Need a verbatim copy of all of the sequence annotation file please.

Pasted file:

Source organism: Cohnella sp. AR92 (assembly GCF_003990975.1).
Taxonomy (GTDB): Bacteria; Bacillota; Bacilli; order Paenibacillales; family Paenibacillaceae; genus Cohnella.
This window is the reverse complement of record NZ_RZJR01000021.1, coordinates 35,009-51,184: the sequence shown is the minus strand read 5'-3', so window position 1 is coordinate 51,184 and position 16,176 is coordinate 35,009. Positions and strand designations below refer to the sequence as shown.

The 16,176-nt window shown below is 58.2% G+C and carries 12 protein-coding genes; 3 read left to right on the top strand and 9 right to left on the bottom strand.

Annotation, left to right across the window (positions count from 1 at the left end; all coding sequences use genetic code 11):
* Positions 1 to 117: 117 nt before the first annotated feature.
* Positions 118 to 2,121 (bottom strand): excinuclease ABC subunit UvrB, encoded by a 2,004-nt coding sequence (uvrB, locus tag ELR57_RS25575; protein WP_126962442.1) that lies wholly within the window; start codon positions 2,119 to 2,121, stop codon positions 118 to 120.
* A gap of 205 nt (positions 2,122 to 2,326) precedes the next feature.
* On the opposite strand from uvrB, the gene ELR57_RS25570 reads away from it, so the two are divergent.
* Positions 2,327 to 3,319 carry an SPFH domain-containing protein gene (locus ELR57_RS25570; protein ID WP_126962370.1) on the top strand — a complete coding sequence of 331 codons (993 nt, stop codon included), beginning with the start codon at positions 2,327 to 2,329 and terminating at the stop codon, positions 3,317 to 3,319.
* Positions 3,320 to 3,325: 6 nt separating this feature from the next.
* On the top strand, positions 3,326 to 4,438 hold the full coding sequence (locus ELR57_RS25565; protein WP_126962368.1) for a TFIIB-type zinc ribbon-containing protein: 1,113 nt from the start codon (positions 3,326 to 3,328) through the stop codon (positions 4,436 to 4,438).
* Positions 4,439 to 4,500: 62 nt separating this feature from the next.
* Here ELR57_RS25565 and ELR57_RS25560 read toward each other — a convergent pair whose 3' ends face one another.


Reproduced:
Source organism: Cohnella sp. AR92 (assembly GCF_003990975.1).
Taxonomy (GTDB): Bacteria; Bacillota; Bacilli; order Paenibacillales; family Paenibacillaceae; genus Cohnella.
This window is the reverse complement of record NZ_RZJR01000021.1, coordinates 35,009-51,184: the sequence shown is the minus strand read 5'-3', so window position 1 is coordinate 51,184 and position 16,176 is coordinate 35,009. Positions and strand designations below refer to the sequence as shown.

The 16,176-nt window shown below is 58.2% G+C and carries 12 protein-coding genes; 3 read left to right on the top strand and 9 right to left on the bottom strand.

Annotation, left to right across the window (positions count from 1 at the left end; all coding sequences use genetic code 11):
* Positions 1 to 117: 117 nt before the first annotated feature.
* Positions 118 to 2,121 (bottom strand): excinuclease ABC subunit UvrB, encoded by a 2,004-nt coding sequence (uvrB, locus tag ELR57_RS25575; protein WP_126962442.1) that lies wholly within the window; start codon positions 2,119 to 2,121, stop codon positions 118 to 120.
* A gap of 205 nt (positions 2,122 to 2,326) precedes the next feature.
* On the opposite strand from uvrB, the gene ELR57_RS25570 reads away from it, so the two are divergent.
* Positions 2,327 to 3,319 carry an SPFH domain-containing protein gene (locus ELR57_RS25570; protein ID WP_126962370.1) on the top strand — a complete coding sequence of 331 codons (993 nt, stop codon included), beginning with the start codon at positions 2,327 to 2,329 and terminating at the stop codon, positions 3,317 to 3,319.
* Positions 3,320 to 3,325: 6 nt separating this feature from the next.
* On the top strand, positions 3,326 to 4,438 hold the full coding sequence (locus ELR57_RS25565; protein WP_126962368.1) for a TFIIB-type zinc ribbon-containing protein: 1,113 nt from the start codon (positions 3,326 to 3,328) through the stop codon (positions 4,436 to 4,438).
* Positions 4,439 to 4,500: 62 nt separating this feature from the next.
* Here ELR57_RS25565 and ELR57_RS25560 read toward each other — a convergent pair whose 3' ends face one another.